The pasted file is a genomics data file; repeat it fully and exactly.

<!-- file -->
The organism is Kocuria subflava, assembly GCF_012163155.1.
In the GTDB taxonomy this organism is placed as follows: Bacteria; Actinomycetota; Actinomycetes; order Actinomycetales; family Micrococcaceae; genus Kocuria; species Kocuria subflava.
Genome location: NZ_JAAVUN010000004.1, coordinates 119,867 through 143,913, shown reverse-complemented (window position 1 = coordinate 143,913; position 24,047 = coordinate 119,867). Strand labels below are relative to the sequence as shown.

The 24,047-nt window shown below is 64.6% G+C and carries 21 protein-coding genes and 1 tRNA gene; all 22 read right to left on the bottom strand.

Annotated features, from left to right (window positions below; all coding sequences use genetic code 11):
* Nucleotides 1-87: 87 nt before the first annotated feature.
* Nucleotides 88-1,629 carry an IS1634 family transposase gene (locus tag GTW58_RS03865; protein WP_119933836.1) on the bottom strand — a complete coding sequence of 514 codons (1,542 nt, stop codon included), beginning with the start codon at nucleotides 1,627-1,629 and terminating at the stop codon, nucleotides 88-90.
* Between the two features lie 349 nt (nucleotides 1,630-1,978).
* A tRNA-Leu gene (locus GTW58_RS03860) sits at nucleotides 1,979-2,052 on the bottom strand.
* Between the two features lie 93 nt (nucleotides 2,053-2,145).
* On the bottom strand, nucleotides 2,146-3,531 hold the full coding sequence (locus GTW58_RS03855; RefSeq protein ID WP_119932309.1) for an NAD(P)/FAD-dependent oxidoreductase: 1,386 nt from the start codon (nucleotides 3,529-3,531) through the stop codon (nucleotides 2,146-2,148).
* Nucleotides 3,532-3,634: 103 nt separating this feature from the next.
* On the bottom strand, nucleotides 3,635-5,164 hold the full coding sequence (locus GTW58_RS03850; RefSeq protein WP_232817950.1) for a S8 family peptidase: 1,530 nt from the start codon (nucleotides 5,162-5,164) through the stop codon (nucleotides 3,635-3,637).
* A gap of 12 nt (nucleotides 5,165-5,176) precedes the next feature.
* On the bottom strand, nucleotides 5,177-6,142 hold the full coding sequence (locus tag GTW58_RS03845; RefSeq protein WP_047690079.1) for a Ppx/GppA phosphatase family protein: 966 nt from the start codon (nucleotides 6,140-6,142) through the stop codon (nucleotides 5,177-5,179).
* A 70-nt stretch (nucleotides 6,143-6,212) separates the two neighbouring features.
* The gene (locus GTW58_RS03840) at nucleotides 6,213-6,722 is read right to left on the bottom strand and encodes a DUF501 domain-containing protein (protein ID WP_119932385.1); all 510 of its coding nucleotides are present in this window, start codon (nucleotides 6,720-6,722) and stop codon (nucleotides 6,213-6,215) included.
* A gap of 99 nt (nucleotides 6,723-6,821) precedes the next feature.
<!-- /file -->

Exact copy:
The organism is Kocuria subflava, assembly GCF_012163155.1.
In the GTDB taxonomy this organism is placed as follows: Bacteria; Actinomycetota; Actinomycetes; order Actinomycetales; family Micrococcaceae; genus Kocuria; species Kocuria subflava.
Genome location: NZ_JAAVUN010000004.1, coordinates 119,867 through 143,913, shown reverse-complemented (window position 1 = coordinate 143,913; position 24,047 = coordinate 119,867). Strand labels below are relative to the sequence as shown.

The 24,047-nt window shown below is 64.6% G+C and carries 21 protein-coding genes and 1 tRNA gene; all 22 read right to left on the bottom strand.

Annotated features, from left to right (window positions below; all coding sequences use genetic code 11):
* Nucleotides 1-87: 87 nt before the first annotated feature.
* Nucleotides 88-1,629 carry an IS1634 family transposase gene (locus tag GTW58_RS03865; protein WP_119933836.1) on the bottom strand — a complete coding sequence of 514 codons (1,542 nt, stop codon included), beginning with the start codon at nucleotides 1,627-1,629 and terminating at the stop codon, nucleotides 88-90.
* Between the two features lie 349 nt (nucleotides 1,630-1,978).
* A tRNA-Leu gene (locus GTW58_RS03860) sits at nucleotides 1,979-2,052 on the bottom strand.
* Between the two features lie 93 nt (nucleotides 2,053-2,145).
* On the bottom strand, nucleotides 2,146-3,531 hold the full coding sequence (locus GTW58_RS03855; RefSeq protein ID WP_119932309.1) for an NAD(P)/FAD-dependent oxidoreductase: 1,386 nt from the start codon (nucleotides 3,529-3,531) through the stop codon (nucleotides 2,146-2,148).
* Nucleotides 3,532-3,634: 103 nt separating this feature from the next.
* On the bottom strand, nucleotides 3,635-5,164 hold the full coding sequence (locus GTW58_RS03850; RefSeq protein WP_232817950.1) for a S8 family peptidase: 1,530 nt from the start codon (nucleotides 5,162-5,164) through the stop codon (nucleotides 3,635-3,637).
* A gap of 12 nt (nucleotides 5,165-5,176) precedes the next feature.
* On the bottom strand, nucleotides 5,177-6,142 hold the full coding sequence (locus tag GTW58_RS03845; RefSeq protein WP_047690079.1) for a Ppx/GppA phosphatase family protein: 966 nt from the start codon (nucleotides 6,140-6,142) through the stop codon (nucleotides 5,177-5,179).
* A 70-nt stretch (nucleotides 6,143-6,212) separates the two neighbouring features.
* The gene (locus GTW58_RS03840) at nucleotides 6,213-6,722 is read right to left on the bottom strand and encodes a DUF501 domain-containing protein (protein ID WP_119932385.1); all 510 of its coding nucleotides are present in this window, start codon (nucleotides 6,720-6,722) and stop codon (nucleotides 6,213-6,215) included.
* A gap of 99 nt (nucleotides 6,723-6,821) precedes the next feature.